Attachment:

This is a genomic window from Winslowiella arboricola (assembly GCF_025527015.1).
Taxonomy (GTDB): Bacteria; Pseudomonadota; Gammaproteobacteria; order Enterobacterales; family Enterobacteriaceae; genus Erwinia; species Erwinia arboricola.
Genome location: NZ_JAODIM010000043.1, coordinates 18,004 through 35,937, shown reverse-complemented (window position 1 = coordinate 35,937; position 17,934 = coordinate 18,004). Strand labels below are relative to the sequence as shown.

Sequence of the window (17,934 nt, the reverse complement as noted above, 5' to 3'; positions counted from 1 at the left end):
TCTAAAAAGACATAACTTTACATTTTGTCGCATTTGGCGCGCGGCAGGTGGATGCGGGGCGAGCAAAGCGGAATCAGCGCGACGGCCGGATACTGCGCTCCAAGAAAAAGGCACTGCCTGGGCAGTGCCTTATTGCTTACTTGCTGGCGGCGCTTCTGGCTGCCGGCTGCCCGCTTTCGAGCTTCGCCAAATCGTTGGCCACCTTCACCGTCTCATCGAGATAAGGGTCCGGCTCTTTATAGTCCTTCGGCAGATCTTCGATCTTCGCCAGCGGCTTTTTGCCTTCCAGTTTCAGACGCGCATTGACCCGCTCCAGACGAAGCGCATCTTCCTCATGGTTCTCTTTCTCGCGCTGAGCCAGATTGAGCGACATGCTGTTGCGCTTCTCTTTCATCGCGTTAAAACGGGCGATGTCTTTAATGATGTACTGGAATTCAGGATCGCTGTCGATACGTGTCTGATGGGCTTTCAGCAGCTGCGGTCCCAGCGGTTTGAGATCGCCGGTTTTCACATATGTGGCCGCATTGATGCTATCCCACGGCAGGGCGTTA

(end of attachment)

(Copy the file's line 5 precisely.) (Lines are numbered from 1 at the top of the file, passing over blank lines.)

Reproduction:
TCTAAAAAGACATAACTTTACATTTTGTCGCATTTGGCGCGCGGCAGGTGGATGCGGGGCGAGCAAAGCGGAATCAGCGCGACGGCCGGATACTGCGCTCCAAGAAAAAGGCACTGCCTGGGCAGTGCCTTATTGCTTACTTGCTGGCGGCGCTTCTGGCTGCCGGCTGCCCGCTTTCGAGCTTCGCCAAATCGTTGGCCACCTTCACCGTCTCATCGAGATAAGGGTCCGGCTCTTTATAGTCCTTCGGCAGATCTTCGATCTTCGCCAGCGGCTTTTTGCCTTCCAGTTTCAGACGCGCATTGACCCGCTCCAGACGAAGCGCATCTTCCTCATGGTTCTCTTTCTCGCGCTGAGCCAGATTGAGCGACATGCTGTTGCGCTTCTCTTTCATCGCGTTAAAACGGGCGATGTCTTTAATGATGTACTGGAATTCAGGATCGCTGTCGATACGTGTCTGATGGGCTTTCAGCAGCTGCGGTCCCAGCGGTTTGAGATCGCCGGTTTTCACATATGTGGCCGCATTGATGCTATCCCACGGCAGGGCGTTA